Baby Luke Winston-Jones Dies; Family Seeks Inquiry Into Doctors'
By Dave Reynolds, Inclusion Daily Express
November 15, 2004
LIVERPOOL, ENGLAND--Nine-month-old Luke Winston-Jones died early Friday morning, surrounded by his mother and family members at a Liverpool Hospital.
The infant died at about 3 a.m. after developing a slight fever.
His death came three weeks to the day after the High Court Family Division ruled that doctors could refuse "aggressive treatment" to resuscitate him if he stopped breathing. The judge, Dame Elizabeth Butler-Sloss, ruled that doctors could use manual heart massage to revive Luke if his heart stopped beating.
Luke's aunt, Jacqui Kirkwood, told reporters that doctors failed to give Luke the basic treatment the court had allowed. Kirkwood said the family wanted an immediate inquiry into the events surrounding Luke's death.
"The whole family is grieving but we are also angry as well because of the actions of the medical staff," she said. "This is exactly what we did not want to happen."
A hospital spokesperson said, however, that doctors tried for over an hour to resuscitate the infant.
An investigation was expected to be launched Monday.
Doctors at two hospitals said this spring that Luke had three holes in his heart and diagnosed him with Edwards syndrome, also known as "trisomy 18". Experts say that most babies with the rare genetic condition usually die before reaching their first birthday. Luke had at least two heart attacks and several respiratory attacks during his short life.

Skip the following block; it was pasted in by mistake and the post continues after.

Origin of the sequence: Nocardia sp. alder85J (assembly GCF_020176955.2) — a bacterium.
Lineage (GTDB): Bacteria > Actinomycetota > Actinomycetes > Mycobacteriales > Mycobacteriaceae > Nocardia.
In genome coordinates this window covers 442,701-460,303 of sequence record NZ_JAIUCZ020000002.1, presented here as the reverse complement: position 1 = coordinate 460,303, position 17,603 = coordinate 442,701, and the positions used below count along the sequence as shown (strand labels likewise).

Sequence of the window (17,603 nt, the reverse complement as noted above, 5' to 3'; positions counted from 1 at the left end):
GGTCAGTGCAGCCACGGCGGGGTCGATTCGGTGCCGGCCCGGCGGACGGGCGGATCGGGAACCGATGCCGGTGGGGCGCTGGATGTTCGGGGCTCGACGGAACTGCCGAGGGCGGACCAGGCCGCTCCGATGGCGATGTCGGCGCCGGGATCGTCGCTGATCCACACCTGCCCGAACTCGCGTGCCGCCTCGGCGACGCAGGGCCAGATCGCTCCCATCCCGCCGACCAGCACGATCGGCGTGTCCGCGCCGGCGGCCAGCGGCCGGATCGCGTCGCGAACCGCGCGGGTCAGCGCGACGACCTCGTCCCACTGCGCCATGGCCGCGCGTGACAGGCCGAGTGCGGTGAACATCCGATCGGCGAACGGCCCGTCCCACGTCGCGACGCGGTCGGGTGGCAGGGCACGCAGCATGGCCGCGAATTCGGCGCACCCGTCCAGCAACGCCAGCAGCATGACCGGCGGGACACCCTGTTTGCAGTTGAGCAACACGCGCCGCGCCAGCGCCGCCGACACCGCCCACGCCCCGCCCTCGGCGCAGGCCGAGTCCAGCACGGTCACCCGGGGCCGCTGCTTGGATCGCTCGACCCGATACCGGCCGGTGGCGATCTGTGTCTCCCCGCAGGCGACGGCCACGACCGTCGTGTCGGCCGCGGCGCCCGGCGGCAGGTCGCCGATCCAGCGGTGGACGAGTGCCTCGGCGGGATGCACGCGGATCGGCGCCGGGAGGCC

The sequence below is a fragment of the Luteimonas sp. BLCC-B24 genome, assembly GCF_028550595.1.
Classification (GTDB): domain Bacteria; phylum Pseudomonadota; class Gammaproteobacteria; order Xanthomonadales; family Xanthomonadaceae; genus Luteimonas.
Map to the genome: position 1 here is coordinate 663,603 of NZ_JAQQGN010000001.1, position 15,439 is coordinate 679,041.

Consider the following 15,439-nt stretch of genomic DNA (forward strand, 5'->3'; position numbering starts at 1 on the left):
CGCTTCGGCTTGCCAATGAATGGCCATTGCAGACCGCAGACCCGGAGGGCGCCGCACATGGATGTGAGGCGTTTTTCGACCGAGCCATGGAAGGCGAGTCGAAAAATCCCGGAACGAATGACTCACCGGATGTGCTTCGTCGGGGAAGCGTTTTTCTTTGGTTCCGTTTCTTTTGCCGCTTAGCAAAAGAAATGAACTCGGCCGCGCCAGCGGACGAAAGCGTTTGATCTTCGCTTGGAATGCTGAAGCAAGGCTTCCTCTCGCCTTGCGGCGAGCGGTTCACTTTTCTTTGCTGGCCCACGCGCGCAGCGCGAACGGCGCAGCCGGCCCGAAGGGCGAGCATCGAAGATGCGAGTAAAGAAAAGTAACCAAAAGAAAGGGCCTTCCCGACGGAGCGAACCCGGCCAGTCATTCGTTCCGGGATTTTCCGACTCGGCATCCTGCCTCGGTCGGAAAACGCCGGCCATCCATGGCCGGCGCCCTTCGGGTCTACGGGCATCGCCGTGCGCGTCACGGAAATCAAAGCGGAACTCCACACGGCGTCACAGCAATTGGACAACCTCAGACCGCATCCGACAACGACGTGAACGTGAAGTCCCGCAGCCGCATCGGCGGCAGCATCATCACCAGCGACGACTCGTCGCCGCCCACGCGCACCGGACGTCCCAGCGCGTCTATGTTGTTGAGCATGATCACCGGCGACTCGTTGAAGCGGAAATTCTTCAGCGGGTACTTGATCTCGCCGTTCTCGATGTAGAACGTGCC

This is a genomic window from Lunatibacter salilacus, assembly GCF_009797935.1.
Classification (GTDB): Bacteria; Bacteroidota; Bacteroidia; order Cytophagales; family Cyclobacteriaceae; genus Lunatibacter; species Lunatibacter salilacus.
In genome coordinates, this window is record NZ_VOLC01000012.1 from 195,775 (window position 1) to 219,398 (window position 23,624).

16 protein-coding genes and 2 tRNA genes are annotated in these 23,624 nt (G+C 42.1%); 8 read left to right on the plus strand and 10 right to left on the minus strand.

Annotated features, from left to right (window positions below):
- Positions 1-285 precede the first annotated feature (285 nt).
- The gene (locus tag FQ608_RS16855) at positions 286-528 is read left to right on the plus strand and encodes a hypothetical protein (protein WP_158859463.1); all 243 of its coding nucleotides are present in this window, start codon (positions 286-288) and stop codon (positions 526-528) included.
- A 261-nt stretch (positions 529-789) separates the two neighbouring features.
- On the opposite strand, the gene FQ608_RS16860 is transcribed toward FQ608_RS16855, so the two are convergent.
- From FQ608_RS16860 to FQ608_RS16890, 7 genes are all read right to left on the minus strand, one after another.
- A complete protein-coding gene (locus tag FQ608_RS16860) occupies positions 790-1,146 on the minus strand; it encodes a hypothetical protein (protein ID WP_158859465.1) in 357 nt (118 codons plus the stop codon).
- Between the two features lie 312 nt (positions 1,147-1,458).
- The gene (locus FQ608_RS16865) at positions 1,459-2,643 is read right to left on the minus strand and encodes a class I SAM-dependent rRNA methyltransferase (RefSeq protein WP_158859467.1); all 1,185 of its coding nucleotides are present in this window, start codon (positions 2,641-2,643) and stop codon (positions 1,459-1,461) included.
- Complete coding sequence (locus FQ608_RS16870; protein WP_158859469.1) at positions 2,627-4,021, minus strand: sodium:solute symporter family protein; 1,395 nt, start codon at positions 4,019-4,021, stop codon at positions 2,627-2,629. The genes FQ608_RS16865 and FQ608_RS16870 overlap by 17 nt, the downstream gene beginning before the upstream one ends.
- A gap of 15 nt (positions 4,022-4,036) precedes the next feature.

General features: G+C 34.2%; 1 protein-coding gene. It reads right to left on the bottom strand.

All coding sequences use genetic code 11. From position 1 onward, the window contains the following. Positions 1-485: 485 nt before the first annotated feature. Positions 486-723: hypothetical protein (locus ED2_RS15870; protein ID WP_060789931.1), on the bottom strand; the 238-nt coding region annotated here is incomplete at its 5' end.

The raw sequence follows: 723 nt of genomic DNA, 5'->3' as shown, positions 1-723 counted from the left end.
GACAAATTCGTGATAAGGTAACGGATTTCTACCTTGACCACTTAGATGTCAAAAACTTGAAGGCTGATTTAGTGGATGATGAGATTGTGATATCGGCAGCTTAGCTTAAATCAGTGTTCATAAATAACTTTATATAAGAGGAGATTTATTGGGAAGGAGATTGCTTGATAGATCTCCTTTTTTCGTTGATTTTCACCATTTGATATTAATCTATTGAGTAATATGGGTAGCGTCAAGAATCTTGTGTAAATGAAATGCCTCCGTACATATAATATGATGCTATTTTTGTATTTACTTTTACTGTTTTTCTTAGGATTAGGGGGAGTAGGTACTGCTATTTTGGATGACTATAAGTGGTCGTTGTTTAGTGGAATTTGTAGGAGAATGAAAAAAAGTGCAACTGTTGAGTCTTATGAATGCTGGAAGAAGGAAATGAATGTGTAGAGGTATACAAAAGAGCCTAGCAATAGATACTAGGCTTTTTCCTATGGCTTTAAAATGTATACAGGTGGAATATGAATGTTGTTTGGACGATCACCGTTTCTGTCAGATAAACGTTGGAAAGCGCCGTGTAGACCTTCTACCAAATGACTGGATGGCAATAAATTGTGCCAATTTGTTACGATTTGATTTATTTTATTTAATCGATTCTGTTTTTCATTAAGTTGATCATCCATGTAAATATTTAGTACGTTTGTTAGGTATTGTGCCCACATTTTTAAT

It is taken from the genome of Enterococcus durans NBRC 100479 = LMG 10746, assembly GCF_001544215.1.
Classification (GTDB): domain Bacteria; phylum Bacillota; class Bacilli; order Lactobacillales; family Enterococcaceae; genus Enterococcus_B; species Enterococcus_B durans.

Hospital officials asked the court for permission to refuse treatment for Luke after failing to get his mother to agree. Ruth Winston-Jones, 35, said her son was "a fighter who had defied the odds" and should have been given the chance to continue his fight.
Luke's family received the interest and support of Sarah Ferguson, Duchess of York. The Duchess office said she would not comment publicly.
Ms. Winston-Jones said the family planned a public service for this coming Saturday to celebrate her son's short life.
Winston-Jones' fight to keep her son alive was similar to two others that have gained international public attention in recent months.
Last month, another British court ruled that doctors could refuse a ventilator for one-year-old Charlotte Wyatt if she stops breathing. Charlotte gets her food and water through a feeding tube, and has been placed on a ventilator three times because of serious heart and lung problems. If she stops breathing again, she will only be kept alive long enough for her parents to come and be with her when she dies.
In Ohio, the state Supreme Court is considering whether doctors at an Akron hospital can remove a ventilator from one-year-old Aiden Stein who has been diagnosed with shaken baby syndrome. Doctors claim the parents have a conflict of interest in wanting their son kept alive, because the father could face a murder charge if Aiden dies.
Many disability rights groups and other advocates have argued that medical professionals should not be the ones to decide who lives or dies, particularly when the lives of people with severe disabilities are often considered "not worth living".
"I begged them to save my baby" (Daily Post)
"Public welcome at baby's funeral" (BBC News)
"Judge: Doctors Can Refuse 'Aggressive Treatment' For Baby Luke" (Inclusion Daily Express -- October 22, 2004)